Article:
Aeroflot flight tracked by Snowden reporters lands in Cuba with little fanfare
Snowden's whereabouts unknown as he misses flight; Julian Assange says he's safe and healthy
An Aeroflot flight from Moscow that was being closely tracked by media organisations in case Edward Snowden, the former security contractor who revealed details of US surveillance programmes, was on board, landed in Cuba uneventfully on Monday.
Russian reporters on board the flight and foreign press gathered at Havana airport reported no sightings of Snowden or any unusual security.
When the captain of the Aeroflot plane emerged from customs he was surrounded by photographers. He pulled out his own camera, took picture of the photographers and said: “No Snowden, no.”
Members of the aircraft’s crew also told reporters on the plane soon after take-off that Snowden was not on board, according to a Reuters reporter who was on the flight.
Snowden's game of cat-and-mouse with US authorities took an unexpected twist ywhen the fugitive failed to appear on a flight he had apparently booked from Moscow to Cuba.
His disappearance raised the possibility that the Russian government was considering the demands by the Obama administration to return him to the United States, or perhaps questioning him for its own purposes.
Snowden arrived in Moscow on Sunday from Hong Kong, from where he leaked to the media details of secret cyberespionage programmes by both US and British intelligence agencies.
He was said by Russian officials to have spent the night in Moscow's Sheremetyevo airport awaiting his onward connection.
The whistle-blower, who is wanted by the US on espionage charges, had been expected to take Aeroflot's 1005 GMT flight yesterday from Moscow to Havana. But the flight took off with no sign that the former National Security Agency (NSA) contractor was on board.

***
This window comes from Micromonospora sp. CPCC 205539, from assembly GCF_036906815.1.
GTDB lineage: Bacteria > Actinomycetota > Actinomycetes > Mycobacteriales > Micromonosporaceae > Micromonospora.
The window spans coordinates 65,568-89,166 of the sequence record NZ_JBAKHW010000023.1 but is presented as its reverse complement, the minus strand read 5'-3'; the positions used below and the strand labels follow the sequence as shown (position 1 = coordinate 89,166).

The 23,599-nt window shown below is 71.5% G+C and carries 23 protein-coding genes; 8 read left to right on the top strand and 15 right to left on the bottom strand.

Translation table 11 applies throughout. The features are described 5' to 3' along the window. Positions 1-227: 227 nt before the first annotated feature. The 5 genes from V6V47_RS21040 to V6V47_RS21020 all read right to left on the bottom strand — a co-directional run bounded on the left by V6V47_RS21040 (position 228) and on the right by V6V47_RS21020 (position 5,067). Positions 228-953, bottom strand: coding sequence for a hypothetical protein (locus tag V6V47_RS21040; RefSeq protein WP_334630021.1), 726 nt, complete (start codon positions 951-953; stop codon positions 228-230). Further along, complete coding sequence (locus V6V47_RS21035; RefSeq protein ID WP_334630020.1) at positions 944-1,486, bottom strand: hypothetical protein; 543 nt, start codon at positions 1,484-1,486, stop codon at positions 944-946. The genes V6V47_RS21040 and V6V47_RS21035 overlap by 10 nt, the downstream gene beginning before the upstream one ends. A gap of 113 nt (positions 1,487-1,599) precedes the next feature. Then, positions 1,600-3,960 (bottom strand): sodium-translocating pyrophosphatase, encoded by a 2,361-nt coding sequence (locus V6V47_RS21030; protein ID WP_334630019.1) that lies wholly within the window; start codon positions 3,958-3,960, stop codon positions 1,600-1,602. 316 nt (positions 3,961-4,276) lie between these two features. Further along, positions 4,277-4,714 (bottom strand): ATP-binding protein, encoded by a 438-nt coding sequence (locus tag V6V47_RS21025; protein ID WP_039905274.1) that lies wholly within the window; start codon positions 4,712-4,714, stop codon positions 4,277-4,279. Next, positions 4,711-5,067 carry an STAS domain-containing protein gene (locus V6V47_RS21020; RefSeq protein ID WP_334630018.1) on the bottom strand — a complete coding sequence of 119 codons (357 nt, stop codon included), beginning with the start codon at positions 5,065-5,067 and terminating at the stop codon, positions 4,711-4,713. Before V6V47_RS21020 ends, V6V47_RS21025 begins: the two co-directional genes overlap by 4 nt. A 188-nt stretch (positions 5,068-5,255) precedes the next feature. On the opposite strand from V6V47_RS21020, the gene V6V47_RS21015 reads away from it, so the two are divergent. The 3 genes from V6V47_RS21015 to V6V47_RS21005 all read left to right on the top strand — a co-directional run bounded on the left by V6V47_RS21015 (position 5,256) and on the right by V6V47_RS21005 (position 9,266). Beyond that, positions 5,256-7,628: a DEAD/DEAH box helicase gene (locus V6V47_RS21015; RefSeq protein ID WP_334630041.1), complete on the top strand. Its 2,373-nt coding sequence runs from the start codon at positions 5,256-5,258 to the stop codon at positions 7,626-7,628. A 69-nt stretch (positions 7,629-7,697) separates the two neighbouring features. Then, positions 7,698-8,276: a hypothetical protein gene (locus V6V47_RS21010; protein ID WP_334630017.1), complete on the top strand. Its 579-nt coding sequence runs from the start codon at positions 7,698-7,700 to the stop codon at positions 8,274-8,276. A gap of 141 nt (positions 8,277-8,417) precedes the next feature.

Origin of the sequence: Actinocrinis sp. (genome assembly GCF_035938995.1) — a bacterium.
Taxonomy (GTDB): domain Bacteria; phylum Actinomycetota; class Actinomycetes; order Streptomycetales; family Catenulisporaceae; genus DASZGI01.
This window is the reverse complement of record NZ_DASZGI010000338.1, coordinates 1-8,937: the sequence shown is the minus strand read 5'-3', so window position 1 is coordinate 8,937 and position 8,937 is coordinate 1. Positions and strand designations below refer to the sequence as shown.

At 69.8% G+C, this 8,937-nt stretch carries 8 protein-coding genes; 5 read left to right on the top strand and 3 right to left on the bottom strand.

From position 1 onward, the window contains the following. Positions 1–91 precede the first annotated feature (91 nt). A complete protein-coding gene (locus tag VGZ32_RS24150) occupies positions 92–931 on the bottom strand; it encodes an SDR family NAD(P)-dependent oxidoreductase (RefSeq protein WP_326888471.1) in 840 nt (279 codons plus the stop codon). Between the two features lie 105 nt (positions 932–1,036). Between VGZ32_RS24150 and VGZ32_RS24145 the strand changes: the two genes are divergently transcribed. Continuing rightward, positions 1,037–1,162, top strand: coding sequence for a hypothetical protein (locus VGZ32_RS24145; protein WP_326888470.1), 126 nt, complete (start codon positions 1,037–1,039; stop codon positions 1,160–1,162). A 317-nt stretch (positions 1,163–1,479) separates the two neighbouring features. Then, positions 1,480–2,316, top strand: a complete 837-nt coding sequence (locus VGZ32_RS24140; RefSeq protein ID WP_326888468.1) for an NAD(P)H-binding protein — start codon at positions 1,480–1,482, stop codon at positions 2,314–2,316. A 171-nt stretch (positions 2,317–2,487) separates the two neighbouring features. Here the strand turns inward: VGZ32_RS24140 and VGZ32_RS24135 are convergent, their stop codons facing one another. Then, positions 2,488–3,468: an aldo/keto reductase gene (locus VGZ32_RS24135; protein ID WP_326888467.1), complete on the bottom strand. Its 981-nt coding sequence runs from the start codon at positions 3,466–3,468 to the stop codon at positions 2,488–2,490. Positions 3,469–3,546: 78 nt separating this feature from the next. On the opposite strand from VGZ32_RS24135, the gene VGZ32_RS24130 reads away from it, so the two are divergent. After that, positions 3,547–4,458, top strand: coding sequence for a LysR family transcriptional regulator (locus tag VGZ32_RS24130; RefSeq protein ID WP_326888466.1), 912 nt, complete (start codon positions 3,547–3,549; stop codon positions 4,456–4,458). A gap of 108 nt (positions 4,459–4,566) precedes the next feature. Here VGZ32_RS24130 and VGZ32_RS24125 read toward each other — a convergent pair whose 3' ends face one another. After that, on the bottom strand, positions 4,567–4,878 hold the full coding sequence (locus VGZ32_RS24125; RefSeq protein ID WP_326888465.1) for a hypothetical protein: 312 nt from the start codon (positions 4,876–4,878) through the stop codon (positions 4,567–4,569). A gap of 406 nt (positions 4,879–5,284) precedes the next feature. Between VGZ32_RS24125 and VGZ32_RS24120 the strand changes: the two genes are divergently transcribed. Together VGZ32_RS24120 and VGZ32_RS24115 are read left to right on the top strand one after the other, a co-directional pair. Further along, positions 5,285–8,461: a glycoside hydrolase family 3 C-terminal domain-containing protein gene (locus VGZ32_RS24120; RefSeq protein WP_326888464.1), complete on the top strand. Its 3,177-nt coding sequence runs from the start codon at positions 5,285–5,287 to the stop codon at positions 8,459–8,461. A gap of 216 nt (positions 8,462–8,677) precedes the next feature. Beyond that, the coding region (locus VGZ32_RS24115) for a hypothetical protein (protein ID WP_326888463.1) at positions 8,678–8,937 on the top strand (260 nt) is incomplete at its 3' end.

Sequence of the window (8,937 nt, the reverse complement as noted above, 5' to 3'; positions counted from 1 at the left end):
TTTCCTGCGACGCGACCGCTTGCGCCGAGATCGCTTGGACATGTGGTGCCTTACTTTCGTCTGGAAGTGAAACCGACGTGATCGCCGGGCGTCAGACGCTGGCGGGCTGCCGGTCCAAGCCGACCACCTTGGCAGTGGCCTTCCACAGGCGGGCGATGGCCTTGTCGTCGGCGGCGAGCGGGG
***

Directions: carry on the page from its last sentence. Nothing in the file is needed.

Snowden's intended final destination was thought to be Ecuador, where he has applied for asylum and which has sheltered the founder of WikiLeaks, Julian Assange.
"We will consider the position of the US government and we will take a decision in due course in line with the [Ecuadorean] constitution, the laws, international politics and sovereignty," Ecuador's foreign minister, Ricardo Patino, told reporters in Vietnam.
On a visit to New Delhi, US Secretary of State John Kerry emphasised that Russia should send Snowden to the United States.
"I would urge them to live by the standards of the law," Kerry said.
Interfax news agency quoted a source as saying Russia was studying an extradition request from the US. But the source said Russia did not have the right to either "detain or deport" Snowden because he had not officially crossed the Russian border.
Assange said Snowden was safe and healthy but did not give any more details about his exact whereabouts.
"The current status of Mr Snowden and Harrison is that both are healthy and safe and they are in contact with their legal teams," Assange said, referring to Sarah Harrison, a WikiLeaks representative accompanying him.
Reuters, Agence France-Presse, The New York Times